“That’s a deal, Pilot,” I smile as I wait for my door to open. “Uh, Pilot? Is Security having an issue?”

  “Is your door not sliding open, Isla?”

  “No, it’s not.”

  “Let me confer with Security.”

  Three seconds later.

  “Security has informed me that diagnostic tests will be run today. There may be occasional issues, but you and the rest of the crew are not to worry.”

  “Thanks, Pilot,” I say as the door finally slides open. “Have Security let me know personally when the tests are complete.”

  “I believe you will be well aware of when the tests are complete,” Pilot says.

  “What does that mean?”

  “That is what Systems has told me to pass on,” Pilot says.

  “Uh…okay. Keep an eye on things, will ya?”

  “Yes, Isla, I will.”

  I leave my room and step out into the main room of the cabin I was supposed to share with my parents and little brother. But my parents didn’t wake up from cryosleep, so it’s just me and Felix representing Family McNeal.

  Felix is ten, but you technically have to add 1000 years to both of our ages since we didn’t wake up 100 years after leaving Earth like planned. Instead there was a glitch and we slept for 1000 years.

  Yep, Pilot wasn’t kidding, I’m 1013 years old.

  “Would you like your morning report, Isla?” Pilot asks, his voice echoing from one of the speakers set into the ceiling of our cabin.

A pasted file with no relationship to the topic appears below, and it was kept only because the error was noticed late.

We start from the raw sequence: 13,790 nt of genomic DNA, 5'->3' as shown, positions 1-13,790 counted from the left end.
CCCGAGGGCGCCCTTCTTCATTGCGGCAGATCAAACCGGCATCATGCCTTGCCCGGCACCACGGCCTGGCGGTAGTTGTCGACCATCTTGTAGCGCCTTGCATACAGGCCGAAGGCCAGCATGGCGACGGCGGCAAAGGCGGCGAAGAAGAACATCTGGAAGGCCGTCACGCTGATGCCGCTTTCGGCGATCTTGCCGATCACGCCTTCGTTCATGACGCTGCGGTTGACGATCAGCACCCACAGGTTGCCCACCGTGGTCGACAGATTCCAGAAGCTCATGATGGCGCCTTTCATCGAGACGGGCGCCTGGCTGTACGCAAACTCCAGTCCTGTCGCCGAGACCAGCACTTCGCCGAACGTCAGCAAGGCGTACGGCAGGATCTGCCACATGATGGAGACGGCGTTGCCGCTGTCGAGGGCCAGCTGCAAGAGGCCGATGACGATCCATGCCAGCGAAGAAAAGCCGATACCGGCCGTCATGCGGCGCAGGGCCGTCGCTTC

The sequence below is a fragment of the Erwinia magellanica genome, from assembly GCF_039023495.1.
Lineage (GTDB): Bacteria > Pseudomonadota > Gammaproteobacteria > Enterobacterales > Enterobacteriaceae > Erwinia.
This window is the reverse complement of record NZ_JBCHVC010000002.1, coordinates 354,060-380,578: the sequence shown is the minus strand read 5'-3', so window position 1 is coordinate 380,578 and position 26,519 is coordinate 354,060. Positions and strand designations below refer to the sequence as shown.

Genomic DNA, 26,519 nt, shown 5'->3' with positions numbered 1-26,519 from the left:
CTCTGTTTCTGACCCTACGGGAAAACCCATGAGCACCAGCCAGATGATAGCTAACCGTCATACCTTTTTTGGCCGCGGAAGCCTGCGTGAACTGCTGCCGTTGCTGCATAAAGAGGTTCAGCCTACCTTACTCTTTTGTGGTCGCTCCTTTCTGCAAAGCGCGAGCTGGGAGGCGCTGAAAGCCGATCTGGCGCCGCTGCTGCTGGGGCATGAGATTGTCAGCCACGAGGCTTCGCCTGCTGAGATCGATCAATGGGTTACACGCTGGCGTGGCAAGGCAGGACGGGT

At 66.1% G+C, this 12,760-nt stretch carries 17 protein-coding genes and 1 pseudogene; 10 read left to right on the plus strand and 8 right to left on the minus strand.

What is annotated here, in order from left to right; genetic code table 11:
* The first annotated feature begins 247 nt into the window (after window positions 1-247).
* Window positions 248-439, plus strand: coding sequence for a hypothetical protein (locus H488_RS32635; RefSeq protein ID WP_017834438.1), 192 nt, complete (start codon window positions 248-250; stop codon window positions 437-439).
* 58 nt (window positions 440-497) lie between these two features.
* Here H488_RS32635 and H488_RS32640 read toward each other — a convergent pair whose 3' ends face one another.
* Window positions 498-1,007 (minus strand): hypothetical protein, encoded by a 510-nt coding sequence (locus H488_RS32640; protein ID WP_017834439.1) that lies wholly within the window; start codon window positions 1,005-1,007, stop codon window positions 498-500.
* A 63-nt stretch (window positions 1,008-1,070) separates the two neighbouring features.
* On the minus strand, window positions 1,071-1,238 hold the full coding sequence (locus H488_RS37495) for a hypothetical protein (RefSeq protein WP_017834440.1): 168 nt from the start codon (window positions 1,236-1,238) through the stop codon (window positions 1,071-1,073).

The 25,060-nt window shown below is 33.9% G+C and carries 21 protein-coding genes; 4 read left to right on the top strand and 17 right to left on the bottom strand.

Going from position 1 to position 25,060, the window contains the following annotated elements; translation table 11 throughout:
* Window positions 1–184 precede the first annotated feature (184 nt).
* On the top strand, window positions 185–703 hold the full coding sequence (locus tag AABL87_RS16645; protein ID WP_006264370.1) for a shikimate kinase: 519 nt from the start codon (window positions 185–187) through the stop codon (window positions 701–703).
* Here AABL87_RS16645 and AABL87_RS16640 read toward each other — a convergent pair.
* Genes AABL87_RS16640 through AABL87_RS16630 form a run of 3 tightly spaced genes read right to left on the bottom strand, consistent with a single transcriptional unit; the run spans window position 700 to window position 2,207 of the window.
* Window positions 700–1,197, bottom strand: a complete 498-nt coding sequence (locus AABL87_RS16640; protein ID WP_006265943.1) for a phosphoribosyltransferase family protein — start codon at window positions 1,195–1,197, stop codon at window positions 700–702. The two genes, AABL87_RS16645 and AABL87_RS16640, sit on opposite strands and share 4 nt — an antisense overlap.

“I’m going to wake Felix up first,” I say, heading to my little brother’s door across the cabin.

  “He is already awake and is being very difficult with Supply at the moment,” Pilot says.

  “Fruit again?” I sigh.

  “Yes, Isla, fruit again,” Pilot responds. “Health has calibrated the diets of every active crew member precisely. If Felix does not eat his rations then he will have to be removed from active duty and returned to cryosleep. That is something I would prefer not to do since Systems has yet to understand why the remaining 9993 passengers aboard the Scorpio have not awoken as expected.”

  “Systems is a thousand years late on that one, Pilot,” I laugh. “I’ll go talk to him.” I walk to the cabin door, yank on the handle, and wait. “If Security will let me out.”

  The door slides open.

  “My apologies, Isla.”

  “Don’t apologize for Security, Pilot,” I say, stepping into the passageway so I can hurry to the mess hall and kick my little brother’s butt for being such a pain.

  “I am the senior Artificial Intelligence protocol, Isla,” Pilot says. “It is my responsibility to make sure all other AI protocols are functioning properly. I may have to perform a few tests to diagnose the issue.”

  “Do what you need to do, Pilot,” I say, turning a corner and stopping in my tracks.

  “Are you alright, Isla?”

  “I’m peachy, Pilot,” I say, taking a deep breath. “Just stunned by the view, as always.”